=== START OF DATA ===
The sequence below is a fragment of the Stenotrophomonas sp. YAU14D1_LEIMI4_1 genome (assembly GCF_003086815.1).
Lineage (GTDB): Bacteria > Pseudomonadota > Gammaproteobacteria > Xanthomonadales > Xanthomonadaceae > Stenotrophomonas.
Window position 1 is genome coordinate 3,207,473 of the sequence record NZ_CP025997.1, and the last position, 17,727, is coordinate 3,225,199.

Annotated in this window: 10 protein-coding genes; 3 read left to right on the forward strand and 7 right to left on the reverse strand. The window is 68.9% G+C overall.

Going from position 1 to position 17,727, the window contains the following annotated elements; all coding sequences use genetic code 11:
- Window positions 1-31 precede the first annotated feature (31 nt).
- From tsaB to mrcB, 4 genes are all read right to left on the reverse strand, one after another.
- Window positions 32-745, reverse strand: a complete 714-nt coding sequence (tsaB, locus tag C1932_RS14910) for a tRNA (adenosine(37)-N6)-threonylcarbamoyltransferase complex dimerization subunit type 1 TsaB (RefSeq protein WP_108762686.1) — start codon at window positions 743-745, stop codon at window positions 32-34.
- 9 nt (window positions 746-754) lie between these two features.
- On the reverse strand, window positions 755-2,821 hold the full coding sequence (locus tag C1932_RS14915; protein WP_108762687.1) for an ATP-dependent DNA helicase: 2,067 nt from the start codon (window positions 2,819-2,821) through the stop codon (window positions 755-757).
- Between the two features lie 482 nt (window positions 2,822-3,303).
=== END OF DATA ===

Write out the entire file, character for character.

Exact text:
The sequence below is a fragment of the Stenotrophomonas sp. YAU14D1_LEIMI4_1 genome (assembly GCF_003086815.1).
Lineage (GTDB): Bacteria > Pseudomonadota > Gammaproteobacteria > Xanthomonadales > Xanthomonadaceae > Stenotrophomonas.
Window position 1 is genome coordinate 3,207,473 of the sequence record NZ_CP025997.1, and the last position, 17,727, is coordinate 3,225,199.

Annotated in this window: 10 protein-coding genes; 3 read left to right on the forward strand and 7 right to left on the reverse strand. The window is 68.9% G+C overall.

Going from position 1 to position 17,727, the window contains the following annotated elements; all coding sequences use genetic code 11:
- Window positions 1-31 precede the first annotated feature (31 nt).
- From tsaB to mrcB, 4 genes are all read right to left on the reverse strand, one after another.
- Window positions 32-745, reverse strand: a complete 714-nt coding sequence (tsaB, locus tag C1932_RS14910) for a tRNA (adenosine(37)-N6)-threonylcarbamoyltransferase complex dimerization subunit type 1 TsaB (RefSeq protein WP_108762686.1) — start codon at window positions 743-745, stop codon at window positions 32-34.
- 9 nt (window positions 746-754) lie between these two features.
- On the reverse strand, window positions 755-2,821 hold the full coding sequence (locus tag C1932_RS14915; protein WP_108762687.1) for an ATP-dependent DNA helicase: 2,067 nt from the start codon (window positions 2,819-2,821) through the stop codon (window positions 755-757).
- Between the two features lie 482 nt (window positions 2,822-3,303).